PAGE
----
Whilst on clinical placement, in Critical Care, I cared for a male patient who had a 9 year old daughter with Cystic Fibrosis. The girl will be referred to as Ellie throughout this essay, in order to maintain confidentiality, as recommended by the Nursing and Midwifery Council (2002).
Ellie has a 5 year old brother and an 11 year old sister and lives with her mum and dad. Her dad was my patient and had been admitted to Critical Care routinely following surgery.
In this case study I will discuss the possible affects that Ellie's chronic illness had on her, and on her family. I will also consider the nursing and organisational strategies available in the community, which are aimed at supporting families like Ellie's.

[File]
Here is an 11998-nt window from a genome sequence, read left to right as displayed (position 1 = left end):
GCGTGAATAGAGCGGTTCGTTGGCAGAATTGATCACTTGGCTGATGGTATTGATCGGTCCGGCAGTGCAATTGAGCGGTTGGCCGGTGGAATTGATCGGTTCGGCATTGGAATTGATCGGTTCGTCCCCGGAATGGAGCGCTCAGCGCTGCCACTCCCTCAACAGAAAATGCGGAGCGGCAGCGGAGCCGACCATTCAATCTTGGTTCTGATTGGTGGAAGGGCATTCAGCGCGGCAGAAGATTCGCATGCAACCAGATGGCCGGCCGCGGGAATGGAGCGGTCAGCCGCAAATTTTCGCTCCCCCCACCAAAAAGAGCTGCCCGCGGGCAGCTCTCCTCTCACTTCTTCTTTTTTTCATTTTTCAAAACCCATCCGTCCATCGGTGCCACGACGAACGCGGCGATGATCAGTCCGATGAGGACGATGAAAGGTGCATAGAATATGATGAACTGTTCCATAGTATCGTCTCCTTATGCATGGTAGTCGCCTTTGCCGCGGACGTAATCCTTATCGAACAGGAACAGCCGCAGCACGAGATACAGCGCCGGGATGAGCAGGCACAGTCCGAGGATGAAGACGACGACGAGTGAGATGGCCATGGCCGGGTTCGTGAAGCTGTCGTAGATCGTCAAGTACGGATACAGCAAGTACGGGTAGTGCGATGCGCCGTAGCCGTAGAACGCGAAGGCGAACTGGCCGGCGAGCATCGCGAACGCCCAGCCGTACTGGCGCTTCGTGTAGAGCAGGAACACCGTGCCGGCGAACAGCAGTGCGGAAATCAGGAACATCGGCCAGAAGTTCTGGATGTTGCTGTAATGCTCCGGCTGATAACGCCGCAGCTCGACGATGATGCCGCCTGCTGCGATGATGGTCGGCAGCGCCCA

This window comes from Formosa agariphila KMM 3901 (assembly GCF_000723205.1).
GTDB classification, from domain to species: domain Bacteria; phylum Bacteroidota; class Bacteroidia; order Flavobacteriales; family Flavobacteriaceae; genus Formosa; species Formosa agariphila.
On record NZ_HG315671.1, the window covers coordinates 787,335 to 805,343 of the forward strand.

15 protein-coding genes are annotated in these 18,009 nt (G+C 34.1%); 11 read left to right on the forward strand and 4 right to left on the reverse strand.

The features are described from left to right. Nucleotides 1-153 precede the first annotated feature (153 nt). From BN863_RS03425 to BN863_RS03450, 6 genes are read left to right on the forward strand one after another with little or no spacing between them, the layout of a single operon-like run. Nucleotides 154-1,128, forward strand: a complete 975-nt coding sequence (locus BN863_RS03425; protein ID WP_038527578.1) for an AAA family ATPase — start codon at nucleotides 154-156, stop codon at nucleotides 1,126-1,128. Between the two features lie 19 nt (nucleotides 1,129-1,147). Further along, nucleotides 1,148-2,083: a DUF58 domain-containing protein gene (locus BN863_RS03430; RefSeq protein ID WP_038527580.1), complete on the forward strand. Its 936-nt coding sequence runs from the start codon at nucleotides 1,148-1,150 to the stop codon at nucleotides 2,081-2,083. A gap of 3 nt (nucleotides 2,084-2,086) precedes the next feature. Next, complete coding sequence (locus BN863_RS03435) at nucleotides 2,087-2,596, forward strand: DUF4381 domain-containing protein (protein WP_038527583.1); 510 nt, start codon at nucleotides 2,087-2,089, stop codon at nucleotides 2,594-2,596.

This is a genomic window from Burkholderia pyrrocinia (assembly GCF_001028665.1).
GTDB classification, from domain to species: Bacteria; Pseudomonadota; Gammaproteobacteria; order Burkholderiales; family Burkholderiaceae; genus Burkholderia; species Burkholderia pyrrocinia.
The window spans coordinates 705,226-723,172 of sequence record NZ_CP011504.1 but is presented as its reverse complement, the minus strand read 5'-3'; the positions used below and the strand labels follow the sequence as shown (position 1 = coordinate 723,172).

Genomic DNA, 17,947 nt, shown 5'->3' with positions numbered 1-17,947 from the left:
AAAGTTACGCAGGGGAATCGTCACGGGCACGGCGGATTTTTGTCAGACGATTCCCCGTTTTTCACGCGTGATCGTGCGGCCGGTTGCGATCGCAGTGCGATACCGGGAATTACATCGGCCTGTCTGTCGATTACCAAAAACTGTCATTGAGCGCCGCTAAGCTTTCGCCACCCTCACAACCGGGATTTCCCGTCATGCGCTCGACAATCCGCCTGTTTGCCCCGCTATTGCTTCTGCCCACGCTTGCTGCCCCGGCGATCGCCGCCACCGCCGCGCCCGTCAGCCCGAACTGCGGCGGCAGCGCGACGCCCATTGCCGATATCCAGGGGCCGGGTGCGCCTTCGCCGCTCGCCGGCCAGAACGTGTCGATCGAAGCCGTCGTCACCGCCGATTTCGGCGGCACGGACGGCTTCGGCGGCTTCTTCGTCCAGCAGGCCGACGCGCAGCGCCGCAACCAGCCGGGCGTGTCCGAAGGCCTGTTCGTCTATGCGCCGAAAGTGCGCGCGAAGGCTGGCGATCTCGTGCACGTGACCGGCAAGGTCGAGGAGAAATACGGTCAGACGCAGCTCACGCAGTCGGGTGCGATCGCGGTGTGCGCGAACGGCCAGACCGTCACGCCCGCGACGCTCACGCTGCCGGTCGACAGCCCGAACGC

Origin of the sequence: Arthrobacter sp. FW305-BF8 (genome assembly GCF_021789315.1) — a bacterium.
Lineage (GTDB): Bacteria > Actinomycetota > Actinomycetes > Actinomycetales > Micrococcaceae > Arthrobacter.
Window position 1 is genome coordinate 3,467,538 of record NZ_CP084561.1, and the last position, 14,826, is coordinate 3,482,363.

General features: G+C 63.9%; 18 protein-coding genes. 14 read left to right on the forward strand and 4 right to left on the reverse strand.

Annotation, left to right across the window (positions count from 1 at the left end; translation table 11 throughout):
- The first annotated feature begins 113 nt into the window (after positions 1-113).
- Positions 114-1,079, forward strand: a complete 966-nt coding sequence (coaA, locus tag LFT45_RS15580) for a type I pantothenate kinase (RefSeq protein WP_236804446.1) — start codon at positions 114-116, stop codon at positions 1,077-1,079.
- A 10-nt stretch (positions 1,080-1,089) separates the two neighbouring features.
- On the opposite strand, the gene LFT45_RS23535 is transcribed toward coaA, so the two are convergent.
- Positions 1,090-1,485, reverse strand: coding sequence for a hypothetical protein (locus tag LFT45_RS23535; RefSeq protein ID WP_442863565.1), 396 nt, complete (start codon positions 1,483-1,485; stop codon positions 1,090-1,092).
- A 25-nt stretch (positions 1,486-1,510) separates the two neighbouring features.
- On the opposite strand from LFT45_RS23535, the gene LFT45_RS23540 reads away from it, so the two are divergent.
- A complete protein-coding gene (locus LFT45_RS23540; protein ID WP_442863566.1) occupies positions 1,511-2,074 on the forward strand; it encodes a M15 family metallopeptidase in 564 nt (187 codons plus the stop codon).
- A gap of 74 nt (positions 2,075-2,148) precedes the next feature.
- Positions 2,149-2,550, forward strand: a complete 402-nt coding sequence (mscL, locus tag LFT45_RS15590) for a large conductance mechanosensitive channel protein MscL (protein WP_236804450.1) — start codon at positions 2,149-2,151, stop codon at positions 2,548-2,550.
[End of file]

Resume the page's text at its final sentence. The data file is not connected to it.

The diagnosis of a chronic illness has a devastating effect on the child and family and constitutes a major family crisis (Eiser, 1990). Cystic Fibrosis is the most common inherited disease of childhood.
Caring for a child with Cystic Fibrosis is stressful and this has implications for the main carer, the parental relationship, well siblings, and family functioning, as well as the affected child (Hodgkinson and Lester, 2002).
Parents go through a sequence of emotions, which follow any bereavement, as they mourn the loss of their healthy child, experiencing shock, distress, denial, anger, guilt, worry, sadness and depression before they can make a realistic adjustment (Angst et al., 2001). Friend (1990) also found that parents feel guilty that they are the carriers of a genetic disease and worry that any future children may also inherit the disease.
Mental health problems, particularly depression, are more common in mothers caring for children with Cystic Fibrosis, relating to the never-ending routine of the treatment, uncertainty about the future, the symptoms of Cystic Fibrosis, and fears...